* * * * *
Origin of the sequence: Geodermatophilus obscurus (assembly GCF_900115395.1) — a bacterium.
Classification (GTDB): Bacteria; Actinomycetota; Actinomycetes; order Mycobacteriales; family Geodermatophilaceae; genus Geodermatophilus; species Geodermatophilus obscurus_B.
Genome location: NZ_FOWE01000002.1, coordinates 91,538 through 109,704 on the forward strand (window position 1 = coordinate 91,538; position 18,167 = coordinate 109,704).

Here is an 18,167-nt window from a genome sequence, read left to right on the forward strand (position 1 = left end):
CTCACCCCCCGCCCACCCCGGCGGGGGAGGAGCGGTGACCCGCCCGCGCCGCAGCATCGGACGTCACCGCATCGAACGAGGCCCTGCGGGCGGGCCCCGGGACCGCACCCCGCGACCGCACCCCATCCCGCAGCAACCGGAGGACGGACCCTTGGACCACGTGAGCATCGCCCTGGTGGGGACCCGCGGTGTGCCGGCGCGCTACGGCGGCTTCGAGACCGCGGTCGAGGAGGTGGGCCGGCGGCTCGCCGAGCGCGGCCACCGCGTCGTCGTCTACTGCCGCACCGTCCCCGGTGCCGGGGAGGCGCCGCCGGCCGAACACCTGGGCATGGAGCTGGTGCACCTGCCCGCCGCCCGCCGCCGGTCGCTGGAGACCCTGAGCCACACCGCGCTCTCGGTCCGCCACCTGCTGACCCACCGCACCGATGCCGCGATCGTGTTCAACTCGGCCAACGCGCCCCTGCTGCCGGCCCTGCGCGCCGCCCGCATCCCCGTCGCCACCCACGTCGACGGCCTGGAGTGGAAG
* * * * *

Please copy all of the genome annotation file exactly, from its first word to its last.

Origin of the sequence: Geodermatophilus obscurus (assembly GCF_900115395.1) — a bacterium.
Classification (GTDB): Bacteria; Actinomycetota; Actinomycetes; order Mycobacteriales; family Geodermatophilaceae; genus Geodermatophilus; species Geodermatophilus obscurus_B.
Genome location: NZ_FOWE01000002.1, coordinates 91,538 through 109,704 on the forward strand (window position 1 = coordinate 91,538; position 18,167 = coordinate 109,704).

Here is an 18,167-nt window from a genome sequence, read left to right on the forward strand (position 1 = left end):
CTCACCCCCCGCCCACCCCGGCGGGGGAGGAGCGGTGACCCGCCCGCGCCGCAGCATCGGACGTCACCGCATCGAACGAGGCCCTGCGGGCGGGCCCCGGGACCGCACCCCGCGACCGCACCCCATCCCGCAGCAACCGGAGGACGGACCCTTGGACCACGTGAGCATCGCCCTGGTGGGGACCCGCGGTGTGCCGGCGCGCTACGGCGGCTTCGAGACCGCGGTCGAGGAGGTGGGCCGGCGGCTCGCCGAGCGCGGCCACCGCGTCGTCGTCTACTGCCGCACCGTCCCCGGTGCCGGGGAGGCGCCGCCGGCCGAACACCTGGGCATGGAGCTGGTGCACCTGCCCGCCGCCCGCCGCCGGTCGCTGGAGACCCTGAGCCACACCGCGCTCTCGGTCCGCCACCTGCTGACCCACCGCACCGATGCCGCGATCGTGTTCAACTCGGCCAACGCGCCCCTGCTGCCGGCCCTGCGCGCCGCCCGCATCCCCGTCGCCACCCACGTCGACGGCCTGGAGTGGAAG